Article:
Beyond the Peloton

July 5, 2010 11:20 AM

Stage 2: The Peloton 'Strikes' Back

And we thought yesterday's Stage 1 was bad.

In the words of Levi Leipheimer, Stage 1 was a "card game" compared to the littered bodies, spilled blood and tattered jerseys produced by Stage 2. Almost all the principals were battered and bruised, including Lance Armstrong, who tweeted this: "Got some good 'road rash' on the hip and elbow. Bike mangled, cleat on the shoe completely cracked in two. Hope it's dry tomorrow." narrow and slick roads in the Ardennes threw not just the cyclists off their bikes, but cameramen off motorcycles as well. After repeated crashes and delays, the peloton decided that they've had it. With maillot jaune Fabian Cancellara serving as the chief negotiator, the cyclists reached a truce and basically went on strike. Once the main pack got together, no one rode hard toward the finish.

The primary beneficiary is France's Sylvain Chavanel, who had been on a stage-long breakaway. There was little doubt that the peloton would've reeled him in toward the end, but the riders decided to not even try. Cancellara's diplomacy cost himself the yellow jersey, but allowed his teammate Andy Schleck to ride back into the race after a hard crash that left him a couple of minutes behind.

The other losers were Thor Hushovd and Robbie McEwen, two sprinters who managed to stay in the front of the pack and could've gained considerable edge on Mark Cavendish and Tyler Farrar, who were both left behind by the climbs and crashes. But because of Cancellara's negotiations, race officials decided to award sprint points only to Chavanel at the finish.

So Chavanel and Quick Step will have to defend the 3-minute advantage and the yellow as the Tour finally enters France tomorrow in Stage 3. The crashes and the "strike" (very appropriately a French kind of thing to do) have thrown the Tour for a loop. But the cobblestones are next, and it's bound to get even more interesting.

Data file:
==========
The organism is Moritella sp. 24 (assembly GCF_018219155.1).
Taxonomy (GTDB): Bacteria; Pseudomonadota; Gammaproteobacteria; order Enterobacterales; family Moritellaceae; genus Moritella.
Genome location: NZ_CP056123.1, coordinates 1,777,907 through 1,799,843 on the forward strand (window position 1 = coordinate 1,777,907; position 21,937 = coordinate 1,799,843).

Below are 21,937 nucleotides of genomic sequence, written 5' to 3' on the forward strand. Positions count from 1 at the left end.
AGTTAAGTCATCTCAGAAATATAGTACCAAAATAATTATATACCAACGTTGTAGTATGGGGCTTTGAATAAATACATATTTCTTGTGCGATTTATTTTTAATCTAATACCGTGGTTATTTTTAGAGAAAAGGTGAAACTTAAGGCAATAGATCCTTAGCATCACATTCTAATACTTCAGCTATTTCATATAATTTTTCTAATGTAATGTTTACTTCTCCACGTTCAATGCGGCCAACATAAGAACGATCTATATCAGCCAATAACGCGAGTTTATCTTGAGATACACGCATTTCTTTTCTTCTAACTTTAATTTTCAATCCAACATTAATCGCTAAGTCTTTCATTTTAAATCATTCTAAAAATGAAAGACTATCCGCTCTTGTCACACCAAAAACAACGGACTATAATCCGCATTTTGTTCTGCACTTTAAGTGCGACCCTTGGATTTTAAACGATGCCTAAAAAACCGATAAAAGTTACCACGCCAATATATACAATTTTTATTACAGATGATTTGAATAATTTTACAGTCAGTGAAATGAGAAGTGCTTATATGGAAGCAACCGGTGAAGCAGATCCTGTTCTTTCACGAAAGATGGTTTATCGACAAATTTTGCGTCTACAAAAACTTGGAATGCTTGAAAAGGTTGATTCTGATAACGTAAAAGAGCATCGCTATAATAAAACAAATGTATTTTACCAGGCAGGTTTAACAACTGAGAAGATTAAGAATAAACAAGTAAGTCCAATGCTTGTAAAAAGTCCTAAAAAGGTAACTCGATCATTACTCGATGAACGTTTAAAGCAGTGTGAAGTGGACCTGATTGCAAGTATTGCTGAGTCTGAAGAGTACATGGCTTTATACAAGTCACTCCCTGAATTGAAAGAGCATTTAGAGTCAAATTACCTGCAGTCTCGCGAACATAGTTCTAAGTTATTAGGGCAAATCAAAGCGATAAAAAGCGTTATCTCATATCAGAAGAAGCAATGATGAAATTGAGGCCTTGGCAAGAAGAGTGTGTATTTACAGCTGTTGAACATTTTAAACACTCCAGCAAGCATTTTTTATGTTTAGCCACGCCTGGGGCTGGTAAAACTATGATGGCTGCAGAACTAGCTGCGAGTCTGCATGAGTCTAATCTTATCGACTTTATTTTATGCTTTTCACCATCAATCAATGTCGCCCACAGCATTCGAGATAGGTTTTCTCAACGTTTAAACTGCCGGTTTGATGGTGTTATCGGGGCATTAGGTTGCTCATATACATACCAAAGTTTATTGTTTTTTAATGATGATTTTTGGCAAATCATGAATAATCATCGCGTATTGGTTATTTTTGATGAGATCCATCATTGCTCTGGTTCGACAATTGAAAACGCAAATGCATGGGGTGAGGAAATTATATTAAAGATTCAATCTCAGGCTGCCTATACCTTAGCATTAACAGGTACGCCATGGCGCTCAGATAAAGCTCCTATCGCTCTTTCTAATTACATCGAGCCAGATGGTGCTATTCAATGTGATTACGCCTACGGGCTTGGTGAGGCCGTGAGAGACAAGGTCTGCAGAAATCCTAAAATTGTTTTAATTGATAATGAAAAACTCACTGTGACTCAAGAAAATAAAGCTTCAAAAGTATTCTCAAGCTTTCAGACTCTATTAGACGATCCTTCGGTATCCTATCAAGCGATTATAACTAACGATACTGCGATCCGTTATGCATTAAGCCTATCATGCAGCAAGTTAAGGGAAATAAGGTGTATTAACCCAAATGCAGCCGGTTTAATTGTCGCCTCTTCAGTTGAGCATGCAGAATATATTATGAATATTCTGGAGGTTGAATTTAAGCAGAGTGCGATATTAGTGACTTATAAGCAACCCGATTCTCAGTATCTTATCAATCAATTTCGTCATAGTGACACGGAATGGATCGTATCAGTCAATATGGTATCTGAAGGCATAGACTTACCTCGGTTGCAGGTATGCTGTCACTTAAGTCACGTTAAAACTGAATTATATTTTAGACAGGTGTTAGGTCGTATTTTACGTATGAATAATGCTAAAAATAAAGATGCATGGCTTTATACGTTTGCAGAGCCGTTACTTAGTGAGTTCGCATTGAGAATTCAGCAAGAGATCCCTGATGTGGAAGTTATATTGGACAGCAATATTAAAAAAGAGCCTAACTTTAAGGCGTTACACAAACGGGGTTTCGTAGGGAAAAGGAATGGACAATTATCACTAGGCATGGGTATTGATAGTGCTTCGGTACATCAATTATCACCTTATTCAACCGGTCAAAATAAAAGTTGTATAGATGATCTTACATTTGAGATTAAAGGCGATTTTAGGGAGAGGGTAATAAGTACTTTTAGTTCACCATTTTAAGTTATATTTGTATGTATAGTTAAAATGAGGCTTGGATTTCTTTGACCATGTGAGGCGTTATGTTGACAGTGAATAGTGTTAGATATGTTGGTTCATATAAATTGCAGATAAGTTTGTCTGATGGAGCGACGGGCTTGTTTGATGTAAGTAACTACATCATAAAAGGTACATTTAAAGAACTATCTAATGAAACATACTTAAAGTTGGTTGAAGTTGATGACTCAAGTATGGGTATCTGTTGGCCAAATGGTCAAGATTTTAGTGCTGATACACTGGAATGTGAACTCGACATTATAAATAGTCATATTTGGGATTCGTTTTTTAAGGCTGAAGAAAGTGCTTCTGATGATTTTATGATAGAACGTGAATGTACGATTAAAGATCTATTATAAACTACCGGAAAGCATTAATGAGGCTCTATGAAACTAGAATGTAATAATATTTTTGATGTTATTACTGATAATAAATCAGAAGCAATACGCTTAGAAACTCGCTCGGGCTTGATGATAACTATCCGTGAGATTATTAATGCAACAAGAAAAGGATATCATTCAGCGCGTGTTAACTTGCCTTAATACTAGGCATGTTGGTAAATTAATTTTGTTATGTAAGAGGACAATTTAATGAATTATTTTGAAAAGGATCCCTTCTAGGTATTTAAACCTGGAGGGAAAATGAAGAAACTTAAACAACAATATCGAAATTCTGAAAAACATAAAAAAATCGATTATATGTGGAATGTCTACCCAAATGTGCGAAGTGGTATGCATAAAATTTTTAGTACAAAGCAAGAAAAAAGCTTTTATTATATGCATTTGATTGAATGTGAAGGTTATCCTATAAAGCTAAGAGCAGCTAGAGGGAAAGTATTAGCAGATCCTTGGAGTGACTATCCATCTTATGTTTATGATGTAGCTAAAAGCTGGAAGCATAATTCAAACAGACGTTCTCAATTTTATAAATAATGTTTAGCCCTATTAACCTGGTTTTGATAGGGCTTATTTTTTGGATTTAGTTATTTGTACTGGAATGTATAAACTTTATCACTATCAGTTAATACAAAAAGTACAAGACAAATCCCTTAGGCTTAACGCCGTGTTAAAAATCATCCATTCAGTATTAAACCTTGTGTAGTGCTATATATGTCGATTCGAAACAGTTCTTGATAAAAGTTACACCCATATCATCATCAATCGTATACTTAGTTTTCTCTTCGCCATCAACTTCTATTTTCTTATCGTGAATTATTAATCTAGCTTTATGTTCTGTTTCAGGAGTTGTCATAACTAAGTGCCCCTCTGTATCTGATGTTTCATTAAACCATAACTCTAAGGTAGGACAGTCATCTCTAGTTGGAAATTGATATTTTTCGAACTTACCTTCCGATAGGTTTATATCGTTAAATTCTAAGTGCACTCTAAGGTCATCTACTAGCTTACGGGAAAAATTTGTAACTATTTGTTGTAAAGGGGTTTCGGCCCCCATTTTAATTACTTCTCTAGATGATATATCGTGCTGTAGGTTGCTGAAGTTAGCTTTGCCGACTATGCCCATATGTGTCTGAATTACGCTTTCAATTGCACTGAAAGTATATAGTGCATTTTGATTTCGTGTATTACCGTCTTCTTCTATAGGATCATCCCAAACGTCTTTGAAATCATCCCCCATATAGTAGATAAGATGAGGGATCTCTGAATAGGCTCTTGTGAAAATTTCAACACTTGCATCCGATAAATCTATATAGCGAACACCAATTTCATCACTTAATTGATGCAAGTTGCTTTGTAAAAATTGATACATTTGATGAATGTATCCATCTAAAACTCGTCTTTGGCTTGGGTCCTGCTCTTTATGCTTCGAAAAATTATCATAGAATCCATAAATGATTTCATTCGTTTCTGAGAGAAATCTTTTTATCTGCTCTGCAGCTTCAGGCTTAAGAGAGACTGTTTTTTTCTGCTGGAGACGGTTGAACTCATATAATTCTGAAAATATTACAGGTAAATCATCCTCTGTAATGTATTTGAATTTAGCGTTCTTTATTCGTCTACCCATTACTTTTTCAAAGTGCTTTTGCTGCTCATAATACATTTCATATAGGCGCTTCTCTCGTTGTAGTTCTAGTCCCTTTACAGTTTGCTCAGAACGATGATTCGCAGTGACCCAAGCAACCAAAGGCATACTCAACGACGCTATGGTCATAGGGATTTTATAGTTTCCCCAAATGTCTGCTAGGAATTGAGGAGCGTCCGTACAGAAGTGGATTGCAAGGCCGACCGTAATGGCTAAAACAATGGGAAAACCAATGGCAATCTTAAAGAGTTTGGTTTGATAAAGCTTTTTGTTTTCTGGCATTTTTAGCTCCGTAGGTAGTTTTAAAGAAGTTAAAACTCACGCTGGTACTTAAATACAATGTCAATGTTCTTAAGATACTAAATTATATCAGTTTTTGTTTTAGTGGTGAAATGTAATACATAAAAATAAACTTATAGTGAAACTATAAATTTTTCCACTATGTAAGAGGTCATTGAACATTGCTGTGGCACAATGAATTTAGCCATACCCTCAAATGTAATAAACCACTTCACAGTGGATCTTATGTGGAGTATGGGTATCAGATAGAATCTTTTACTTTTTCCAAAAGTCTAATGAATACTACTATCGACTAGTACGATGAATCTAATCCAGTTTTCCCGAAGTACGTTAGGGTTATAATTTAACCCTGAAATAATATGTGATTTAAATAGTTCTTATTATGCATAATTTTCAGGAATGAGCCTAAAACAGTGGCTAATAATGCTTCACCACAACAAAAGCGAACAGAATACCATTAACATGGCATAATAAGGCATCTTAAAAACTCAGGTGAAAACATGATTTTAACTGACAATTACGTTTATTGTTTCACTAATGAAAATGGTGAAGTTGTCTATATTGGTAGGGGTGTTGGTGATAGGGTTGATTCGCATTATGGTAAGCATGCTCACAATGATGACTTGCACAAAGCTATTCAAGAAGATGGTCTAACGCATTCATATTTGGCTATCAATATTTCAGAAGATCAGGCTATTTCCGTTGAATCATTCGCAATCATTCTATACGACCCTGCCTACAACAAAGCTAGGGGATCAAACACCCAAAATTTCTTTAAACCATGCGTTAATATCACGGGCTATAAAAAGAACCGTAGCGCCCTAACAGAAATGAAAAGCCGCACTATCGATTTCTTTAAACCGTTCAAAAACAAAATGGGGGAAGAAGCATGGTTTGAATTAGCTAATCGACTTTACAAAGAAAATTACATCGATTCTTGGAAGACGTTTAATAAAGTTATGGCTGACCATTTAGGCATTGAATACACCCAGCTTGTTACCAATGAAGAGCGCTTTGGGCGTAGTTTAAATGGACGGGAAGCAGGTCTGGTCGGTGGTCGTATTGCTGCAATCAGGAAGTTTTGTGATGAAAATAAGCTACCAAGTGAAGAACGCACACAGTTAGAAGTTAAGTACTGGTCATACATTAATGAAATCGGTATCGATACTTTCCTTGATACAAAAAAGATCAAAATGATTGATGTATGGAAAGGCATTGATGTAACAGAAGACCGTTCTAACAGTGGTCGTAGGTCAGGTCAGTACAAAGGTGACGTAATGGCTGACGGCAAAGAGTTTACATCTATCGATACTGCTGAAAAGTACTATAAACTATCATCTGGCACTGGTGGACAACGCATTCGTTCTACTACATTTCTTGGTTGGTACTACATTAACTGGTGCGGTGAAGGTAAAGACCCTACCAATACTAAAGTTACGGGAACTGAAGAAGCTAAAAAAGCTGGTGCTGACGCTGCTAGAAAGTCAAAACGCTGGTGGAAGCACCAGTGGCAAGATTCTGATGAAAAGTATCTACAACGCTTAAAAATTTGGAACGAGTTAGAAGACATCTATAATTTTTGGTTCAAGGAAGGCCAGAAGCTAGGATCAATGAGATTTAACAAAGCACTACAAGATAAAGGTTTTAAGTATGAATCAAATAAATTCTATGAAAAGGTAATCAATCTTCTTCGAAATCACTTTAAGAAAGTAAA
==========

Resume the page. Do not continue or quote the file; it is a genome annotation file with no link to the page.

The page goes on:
Preview of Stage 3
(Wanze to Arenberg-Porte du Hainaut)

Maybe there won't be a rash of crashes in this stage now because the riders are going to be extra cautious. The final part of the route is set up like the classics
Paris-Roubaix race, with the course through narrow cobblestone roads. For the main GC contenders, self-preservation is the objective. You can't win the Tour in Stage 3, but you can certainly be out of it with a bad crash. 

Prediction: Thor Hushovd. We'll stick with the Norwegian sprinter, as he is in better shape than most of his competitors. Barring another breakaway and/or a surreal event like today, he should finally get the sprint finish he's looking for and grab the green jersey. Chavanel should be able to keep his yellow. With the Tour about to enter France, Quick Step will do everything it can to help the Frenchman stay in front.

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